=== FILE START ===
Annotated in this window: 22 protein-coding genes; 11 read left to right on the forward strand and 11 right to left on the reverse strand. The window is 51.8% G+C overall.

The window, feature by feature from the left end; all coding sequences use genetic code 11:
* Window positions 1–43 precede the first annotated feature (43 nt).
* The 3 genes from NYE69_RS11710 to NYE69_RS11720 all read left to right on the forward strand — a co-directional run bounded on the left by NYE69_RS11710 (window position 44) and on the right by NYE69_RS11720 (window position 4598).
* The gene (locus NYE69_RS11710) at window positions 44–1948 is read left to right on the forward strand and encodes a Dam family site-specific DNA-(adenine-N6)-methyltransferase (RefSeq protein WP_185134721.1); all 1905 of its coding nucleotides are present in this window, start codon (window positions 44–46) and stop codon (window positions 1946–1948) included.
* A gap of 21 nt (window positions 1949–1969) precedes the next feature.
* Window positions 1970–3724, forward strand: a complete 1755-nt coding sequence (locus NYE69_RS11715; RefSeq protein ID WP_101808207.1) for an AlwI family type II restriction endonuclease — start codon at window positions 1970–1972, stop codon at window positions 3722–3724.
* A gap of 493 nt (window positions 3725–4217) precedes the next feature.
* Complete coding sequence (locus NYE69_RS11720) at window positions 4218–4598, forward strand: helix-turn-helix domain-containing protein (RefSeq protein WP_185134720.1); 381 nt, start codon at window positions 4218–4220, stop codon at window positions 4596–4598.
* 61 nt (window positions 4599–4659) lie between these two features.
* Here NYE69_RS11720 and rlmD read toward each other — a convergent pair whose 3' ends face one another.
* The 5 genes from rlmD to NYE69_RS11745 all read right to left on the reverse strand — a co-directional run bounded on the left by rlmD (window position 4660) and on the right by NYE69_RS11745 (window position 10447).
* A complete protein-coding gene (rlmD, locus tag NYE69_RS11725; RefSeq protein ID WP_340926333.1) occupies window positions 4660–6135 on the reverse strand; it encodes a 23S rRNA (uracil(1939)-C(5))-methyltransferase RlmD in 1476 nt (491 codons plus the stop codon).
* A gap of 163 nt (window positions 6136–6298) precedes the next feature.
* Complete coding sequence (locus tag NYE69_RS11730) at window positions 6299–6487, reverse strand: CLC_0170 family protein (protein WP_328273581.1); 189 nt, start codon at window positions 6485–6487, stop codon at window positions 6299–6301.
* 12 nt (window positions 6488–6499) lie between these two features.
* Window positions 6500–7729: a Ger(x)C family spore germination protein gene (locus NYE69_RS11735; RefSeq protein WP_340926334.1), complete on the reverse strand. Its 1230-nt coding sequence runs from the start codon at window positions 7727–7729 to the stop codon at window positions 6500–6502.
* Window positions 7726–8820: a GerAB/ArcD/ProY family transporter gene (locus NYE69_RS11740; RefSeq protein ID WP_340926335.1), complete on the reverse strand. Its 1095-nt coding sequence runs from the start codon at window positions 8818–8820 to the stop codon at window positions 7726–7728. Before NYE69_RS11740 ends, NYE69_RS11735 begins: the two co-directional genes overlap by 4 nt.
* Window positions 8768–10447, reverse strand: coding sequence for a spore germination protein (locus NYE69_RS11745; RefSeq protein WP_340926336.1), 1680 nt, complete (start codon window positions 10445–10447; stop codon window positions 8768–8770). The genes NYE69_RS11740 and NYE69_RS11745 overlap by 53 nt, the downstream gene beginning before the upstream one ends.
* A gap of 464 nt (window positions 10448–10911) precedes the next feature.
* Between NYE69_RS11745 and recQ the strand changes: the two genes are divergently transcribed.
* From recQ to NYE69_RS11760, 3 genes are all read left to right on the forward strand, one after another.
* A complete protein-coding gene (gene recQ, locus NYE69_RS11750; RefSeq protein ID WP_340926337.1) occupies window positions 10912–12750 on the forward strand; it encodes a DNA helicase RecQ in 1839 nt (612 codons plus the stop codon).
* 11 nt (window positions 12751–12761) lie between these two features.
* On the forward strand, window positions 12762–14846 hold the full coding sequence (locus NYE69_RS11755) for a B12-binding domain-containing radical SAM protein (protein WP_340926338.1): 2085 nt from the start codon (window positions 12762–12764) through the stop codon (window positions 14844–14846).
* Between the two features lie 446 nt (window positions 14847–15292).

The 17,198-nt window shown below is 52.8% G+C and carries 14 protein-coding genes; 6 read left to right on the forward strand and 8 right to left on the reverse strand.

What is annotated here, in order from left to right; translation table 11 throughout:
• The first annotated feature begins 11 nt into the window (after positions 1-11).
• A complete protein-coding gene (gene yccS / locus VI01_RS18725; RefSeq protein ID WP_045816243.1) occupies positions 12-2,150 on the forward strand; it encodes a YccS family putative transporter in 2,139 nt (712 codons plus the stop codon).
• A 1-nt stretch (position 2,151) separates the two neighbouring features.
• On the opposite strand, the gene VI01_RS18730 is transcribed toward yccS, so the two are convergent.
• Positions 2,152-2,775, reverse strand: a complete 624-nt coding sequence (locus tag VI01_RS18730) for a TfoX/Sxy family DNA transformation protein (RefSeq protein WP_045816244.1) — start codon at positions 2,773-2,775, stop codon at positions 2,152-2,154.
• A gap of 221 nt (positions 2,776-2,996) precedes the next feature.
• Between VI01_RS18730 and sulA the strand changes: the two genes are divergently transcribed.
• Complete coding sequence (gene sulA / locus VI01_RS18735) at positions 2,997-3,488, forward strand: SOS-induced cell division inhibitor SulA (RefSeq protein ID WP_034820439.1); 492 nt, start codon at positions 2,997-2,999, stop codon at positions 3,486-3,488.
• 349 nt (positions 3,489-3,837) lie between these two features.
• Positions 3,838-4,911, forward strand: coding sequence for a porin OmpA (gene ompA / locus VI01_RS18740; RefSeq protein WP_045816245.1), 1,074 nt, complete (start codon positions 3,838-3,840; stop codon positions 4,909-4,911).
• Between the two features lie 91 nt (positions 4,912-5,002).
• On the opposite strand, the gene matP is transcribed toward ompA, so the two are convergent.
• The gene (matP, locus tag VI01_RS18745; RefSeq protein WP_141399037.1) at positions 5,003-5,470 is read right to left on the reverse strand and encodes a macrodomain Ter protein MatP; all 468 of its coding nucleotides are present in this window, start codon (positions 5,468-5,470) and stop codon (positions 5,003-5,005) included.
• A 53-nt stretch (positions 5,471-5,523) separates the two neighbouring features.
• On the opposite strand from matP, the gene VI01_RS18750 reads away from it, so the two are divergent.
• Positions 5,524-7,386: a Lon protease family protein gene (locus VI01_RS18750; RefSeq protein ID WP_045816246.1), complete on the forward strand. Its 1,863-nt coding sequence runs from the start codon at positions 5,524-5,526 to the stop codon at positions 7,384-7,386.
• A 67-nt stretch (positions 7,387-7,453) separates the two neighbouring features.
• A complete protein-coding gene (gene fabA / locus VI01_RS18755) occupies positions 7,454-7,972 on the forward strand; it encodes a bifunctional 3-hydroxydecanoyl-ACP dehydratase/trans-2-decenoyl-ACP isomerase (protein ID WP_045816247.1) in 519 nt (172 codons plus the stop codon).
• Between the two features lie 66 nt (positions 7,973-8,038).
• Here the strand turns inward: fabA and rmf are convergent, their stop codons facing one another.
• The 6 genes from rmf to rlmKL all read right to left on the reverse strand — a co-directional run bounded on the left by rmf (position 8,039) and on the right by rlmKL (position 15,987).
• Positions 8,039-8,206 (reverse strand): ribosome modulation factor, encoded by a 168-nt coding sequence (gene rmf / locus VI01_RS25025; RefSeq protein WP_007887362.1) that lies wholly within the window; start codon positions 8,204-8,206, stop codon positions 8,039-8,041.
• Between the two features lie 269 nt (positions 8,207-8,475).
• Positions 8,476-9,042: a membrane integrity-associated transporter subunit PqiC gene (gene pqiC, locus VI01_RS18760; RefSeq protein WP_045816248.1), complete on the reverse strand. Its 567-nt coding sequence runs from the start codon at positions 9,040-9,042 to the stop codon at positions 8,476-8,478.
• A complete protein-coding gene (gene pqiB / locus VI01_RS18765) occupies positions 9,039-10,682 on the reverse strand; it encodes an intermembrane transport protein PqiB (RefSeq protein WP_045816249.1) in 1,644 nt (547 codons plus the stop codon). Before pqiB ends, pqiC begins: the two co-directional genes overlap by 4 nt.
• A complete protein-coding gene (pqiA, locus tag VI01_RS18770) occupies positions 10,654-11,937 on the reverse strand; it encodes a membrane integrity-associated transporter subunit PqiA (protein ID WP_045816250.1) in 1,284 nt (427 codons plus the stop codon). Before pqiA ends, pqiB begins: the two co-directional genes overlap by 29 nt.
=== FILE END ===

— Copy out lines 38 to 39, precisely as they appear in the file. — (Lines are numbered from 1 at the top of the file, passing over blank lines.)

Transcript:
• Positions 3,838-4,911, forward strand: coding sequence for a porin OmpA (gene ompA / locus VI01_RS18740; RefSeq protein WP_045816245.1), 1,074 nt, complete (start codon positions 3,838-3,840; stop codon positions 4,909-4,911).
• Between the two features lie 91 nt (positions 4,912-5,002).